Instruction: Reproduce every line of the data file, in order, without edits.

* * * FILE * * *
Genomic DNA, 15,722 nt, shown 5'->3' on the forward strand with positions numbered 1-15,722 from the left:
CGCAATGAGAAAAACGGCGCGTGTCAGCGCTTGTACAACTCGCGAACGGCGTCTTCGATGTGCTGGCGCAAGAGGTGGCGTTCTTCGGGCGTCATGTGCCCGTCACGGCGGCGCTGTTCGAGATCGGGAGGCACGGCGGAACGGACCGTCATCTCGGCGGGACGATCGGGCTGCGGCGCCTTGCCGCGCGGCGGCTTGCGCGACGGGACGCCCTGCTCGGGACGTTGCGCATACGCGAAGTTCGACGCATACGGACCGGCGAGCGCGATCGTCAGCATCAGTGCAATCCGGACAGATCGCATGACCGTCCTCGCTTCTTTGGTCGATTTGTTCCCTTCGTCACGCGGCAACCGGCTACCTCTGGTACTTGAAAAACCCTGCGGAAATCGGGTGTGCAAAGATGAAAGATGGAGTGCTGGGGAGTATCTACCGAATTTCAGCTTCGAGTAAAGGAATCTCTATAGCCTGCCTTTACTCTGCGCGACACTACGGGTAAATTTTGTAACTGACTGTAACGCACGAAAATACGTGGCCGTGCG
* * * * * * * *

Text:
Genomic DNA, 15,722 nt, shown 5'->3' on the forward strand with positions numbered 1-15,722 from the left:
CGCAATGAGAAAAACGGCGCGTGTCAGCGCTTGTACAACTCGCGAACGGCGTCTTCGATGTGCTGGCGCAAGAGGTGGCGTTCTTCGGGCGTCATGTGCCCGTCACGGCGGCGCTGTTCGAGATCGGGAGGCACGGCGGAACGGACCGTCATCTCGGCGGGACGATCGGGCTGCGGCGCCTTGCCGCGCGGCGGCTTGCGCGACGGGACGCCCTGCTCGGGACGTTGCGCATACGCGAAGTTCGACGCATACGGACCGGCGAGCGCGATCGTCAGCATCAGTGCAATCCGGACAGATCGCATGACCGTCCTCGCTTCTTTGGTCGATTTGTTCCCTTCGTCACGCGGCAACCGGCTACCTCTGGTACTTGAAAAACCCTGCGGAAATCGGGTGTGCAAAGATGAAAGATGGAGTGCTGGGGAGTATCTACCGAATTTCAGCTTCGAGTAAAGGAATCTCTATAGCCTGCCTTTACTCTGCGCGACACTACGGGTAAATTTTGTAACTGACTGTAACGCACGAAAATACGTGGCCGTGCG